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Courses Hopelessly indecisive physics student -- help please

  1. Apr 27, 2016 #1
    Hello PF I'm a regular lurker here :whale: nice to have the chance to make a topic so please respond! even if you don't have much good advice I'm sure you can dig in

    I'm going into my third year BSc physics next year and I'm trying to choose my courses, problem is I'm very indecisive so I want to get it right. I'm interested in theory (not completely useless in the lab but it's not my strength for sure,) I loved the QM module last semester and I enjoy maths so this the direction I want to go in.

    I'm going to be taking advanced qm the as option for the first semester but the 2nd is more tricky. I am considering:
    general relativity: I'm not interested in astronomy so this might not be the best option but I'm drawn to it as it looks interesting from the point of view of the maths involved, but I'm assured it won't be easy.

    Integral transforms: I like the sound of this because I took a complex variables course last semester and liked that a lot, however it seems more useful for engineering/applied maths than physics... but maybe I'm wrong.

    Intro to Hilbert Spaces: this is taught as a pure maths module so I might find this difficult. I know that this is important for the foundations of qm, but the question is if I went on to further study in QM would it even help if I could prove the spectral theorem etc

    There is also a course in more general modern physics including variational methods, perturbation, Lagrangian mechanics and relativistic electrodynamics. But I'm not sure about this as I like courses which are a bit more self-contained.

    So I would like to know, what course is not worth missing. Thankyou
    Last edited: Apr 27, 2016
  2. jcsd
  3. Apr 27, 2016 #2
    Once you get to grad school, you will focus on your strengths.

    Focus on your weaknesses now.
  4. Apr 27, 2016 #3


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    If you are truly a regular lurker here, then this question that I'm asking you will sound familiar, because I've asked this numerous times whenever I encounter a question like yours: Have you asked your academic advisor, and what did he/she had to say? If you haven't, why not?

  5. Apr 27, 2016 #4
    yes I will be meeting my tutor next week to talk about it, Zz, but more importantly, which course is best to take? maybe some other physics forum will know...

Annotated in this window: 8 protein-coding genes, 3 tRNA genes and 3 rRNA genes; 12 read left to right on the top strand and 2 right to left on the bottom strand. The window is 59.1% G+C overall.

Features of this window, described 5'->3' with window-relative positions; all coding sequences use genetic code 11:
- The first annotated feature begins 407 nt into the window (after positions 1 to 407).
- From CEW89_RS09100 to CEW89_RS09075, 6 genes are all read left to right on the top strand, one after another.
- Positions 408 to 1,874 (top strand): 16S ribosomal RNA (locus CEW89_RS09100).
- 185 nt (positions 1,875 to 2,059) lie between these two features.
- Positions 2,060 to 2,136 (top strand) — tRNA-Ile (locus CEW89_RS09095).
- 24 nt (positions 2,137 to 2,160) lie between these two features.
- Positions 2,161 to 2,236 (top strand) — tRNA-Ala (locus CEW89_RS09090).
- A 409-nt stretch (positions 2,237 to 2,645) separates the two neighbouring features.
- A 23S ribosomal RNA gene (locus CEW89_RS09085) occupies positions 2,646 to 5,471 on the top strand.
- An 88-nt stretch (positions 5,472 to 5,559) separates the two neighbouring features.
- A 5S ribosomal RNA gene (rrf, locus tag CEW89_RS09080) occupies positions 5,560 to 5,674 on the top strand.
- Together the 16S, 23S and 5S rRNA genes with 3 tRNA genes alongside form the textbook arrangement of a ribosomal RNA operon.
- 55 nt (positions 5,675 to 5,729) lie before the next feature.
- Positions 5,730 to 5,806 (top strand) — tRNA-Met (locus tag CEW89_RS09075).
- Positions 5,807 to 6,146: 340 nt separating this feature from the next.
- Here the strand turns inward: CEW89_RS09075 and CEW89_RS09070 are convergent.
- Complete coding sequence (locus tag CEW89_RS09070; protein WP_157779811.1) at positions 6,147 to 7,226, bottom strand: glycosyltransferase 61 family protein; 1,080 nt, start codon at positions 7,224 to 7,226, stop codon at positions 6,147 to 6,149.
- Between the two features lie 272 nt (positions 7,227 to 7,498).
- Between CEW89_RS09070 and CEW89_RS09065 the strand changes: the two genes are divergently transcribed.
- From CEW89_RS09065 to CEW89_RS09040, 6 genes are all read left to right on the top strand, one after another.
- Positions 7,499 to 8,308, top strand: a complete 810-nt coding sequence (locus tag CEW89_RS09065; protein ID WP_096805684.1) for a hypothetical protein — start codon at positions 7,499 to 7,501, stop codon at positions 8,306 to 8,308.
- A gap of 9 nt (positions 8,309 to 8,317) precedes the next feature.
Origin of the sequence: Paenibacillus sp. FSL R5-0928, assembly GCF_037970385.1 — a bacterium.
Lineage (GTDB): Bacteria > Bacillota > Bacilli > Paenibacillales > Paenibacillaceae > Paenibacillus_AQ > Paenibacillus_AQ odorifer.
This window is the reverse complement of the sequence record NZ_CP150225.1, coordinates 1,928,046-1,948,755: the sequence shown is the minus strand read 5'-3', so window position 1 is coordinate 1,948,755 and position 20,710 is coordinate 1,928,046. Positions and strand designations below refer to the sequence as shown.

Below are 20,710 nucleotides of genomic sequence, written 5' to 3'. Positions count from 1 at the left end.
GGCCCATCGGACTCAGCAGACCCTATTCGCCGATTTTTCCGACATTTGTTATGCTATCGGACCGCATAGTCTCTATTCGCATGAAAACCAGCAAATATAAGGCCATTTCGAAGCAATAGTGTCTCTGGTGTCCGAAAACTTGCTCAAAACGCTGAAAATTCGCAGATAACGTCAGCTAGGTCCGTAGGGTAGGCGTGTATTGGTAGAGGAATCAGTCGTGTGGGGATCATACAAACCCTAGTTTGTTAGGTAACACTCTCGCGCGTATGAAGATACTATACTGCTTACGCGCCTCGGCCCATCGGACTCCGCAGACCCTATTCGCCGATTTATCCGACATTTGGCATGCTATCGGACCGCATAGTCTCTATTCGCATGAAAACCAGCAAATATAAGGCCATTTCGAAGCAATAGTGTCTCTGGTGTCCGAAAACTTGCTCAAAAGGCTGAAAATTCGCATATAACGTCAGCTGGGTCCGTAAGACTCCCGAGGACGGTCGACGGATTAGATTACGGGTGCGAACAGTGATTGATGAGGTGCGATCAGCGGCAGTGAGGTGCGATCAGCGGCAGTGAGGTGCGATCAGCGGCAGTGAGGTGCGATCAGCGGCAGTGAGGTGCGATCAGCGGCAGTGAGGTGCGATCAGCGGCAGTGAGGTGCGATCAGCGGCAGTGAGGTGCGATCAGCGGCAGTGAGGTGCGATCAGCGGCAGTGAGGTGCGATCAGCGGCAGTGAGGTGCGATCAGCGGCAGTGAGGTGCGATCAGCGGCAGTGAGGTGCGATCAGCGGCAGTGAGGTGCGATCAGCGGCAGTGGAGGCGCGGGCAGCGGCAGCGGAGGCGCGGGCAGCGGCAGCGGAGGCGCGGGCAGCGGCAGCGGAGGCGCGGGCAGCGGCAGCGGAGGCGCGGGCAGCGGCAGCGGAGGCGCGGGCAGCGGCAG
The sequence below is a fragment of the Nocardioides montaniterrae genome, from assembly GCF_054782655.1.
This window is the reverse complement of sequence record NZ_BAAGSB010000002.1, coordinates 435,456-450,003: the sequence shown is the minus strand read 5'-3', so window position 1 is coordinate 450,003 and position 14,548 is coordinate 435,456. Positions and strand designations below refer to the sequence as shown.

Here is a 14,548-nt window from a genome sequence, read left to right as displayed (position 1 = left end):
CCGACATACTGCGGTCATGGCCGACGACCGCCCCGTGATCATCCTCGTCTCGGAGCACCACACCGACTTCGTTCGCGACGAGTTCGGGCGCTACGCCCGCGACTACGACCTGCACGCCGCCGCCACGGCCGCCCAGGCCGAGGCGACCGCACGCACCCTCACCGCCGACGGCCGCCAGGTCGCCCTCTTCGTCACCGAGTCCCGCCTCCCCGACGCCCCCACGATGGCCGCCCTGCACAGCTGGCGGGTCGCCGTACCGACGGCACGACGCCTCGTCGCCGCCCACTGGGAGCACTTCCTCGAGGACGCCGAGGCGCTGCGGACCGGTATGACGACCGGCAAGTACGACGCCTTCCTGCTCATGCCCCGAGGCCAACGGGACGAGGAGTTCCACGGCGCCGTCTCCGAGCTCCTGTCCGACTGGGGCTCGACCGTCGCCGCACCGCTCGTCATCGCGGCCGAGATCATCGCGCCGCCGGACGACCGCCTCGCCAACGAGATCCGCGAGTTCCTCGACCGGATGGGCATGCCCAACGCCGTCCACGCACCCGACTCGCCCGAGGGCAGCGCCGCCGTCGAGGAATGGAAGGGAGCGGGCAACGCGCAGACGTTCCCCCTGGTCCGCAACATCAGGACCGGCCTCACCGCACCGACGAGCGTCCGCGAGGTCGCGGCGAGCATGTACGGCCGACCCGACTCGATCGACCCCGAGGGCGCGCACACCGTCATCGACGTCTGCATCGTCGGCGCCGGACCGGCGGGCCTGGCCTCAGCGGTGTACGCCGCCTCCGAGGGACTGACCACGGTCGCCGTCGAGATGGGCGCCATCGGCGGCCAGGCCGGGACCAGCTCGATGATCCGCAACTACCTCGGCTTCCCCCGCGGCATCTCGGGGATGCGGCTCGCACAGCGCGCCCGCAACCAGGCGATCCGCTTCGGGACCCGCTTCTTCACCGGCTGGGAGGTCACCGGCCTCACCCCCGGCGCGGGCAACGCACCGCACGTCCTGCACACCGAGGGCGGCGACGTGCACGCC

6. Apr 27, 2016 #5
    There is no course that is best to take. All depends on your preferences, your goals, etc. Just pick the course that you think is the most enjoyable to you. If you have a more specific question other than "which is best", then I'll be happy to answer it. But as of now, your question is really too vague for us..
  7. Apr 28, 2016 #6
    you're right micro, sorry I'll be more specific

    I'm probably going to go for either of the two maths courses, integral transforms or hilbert spaces. Obviously these are very different choices however. I am leaning towards the integral transforms because I have the idea that this is the kind of maths that might come in useful as well as feature some complex variable theory which I found interesting when I last encountered it. I want to know if it really is that useful though when all things considered you can just look it up in a table for a lot of transforms...

    The hilbert spaces course is tempting for me because I like quantum mechanics, so I think it might be relevant to my interests. However it might be that a pure course in hilbert spaces would be mostly completely irrelevant to quantum physics. And I would need to brush up on my analysis as I didn't take that module.

    I enjoy maths as I said but I don't find it easy, so if I pick a maths module I want to know that I might use what I learnt someday
  8. Apr 28, 2016 #7

    Dr Transport

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    The course in transforms would be much more useful than a course in the theory of Hilbert Spaces...... Transform theory is used in more areas of physics than Hilbert Spaces is....
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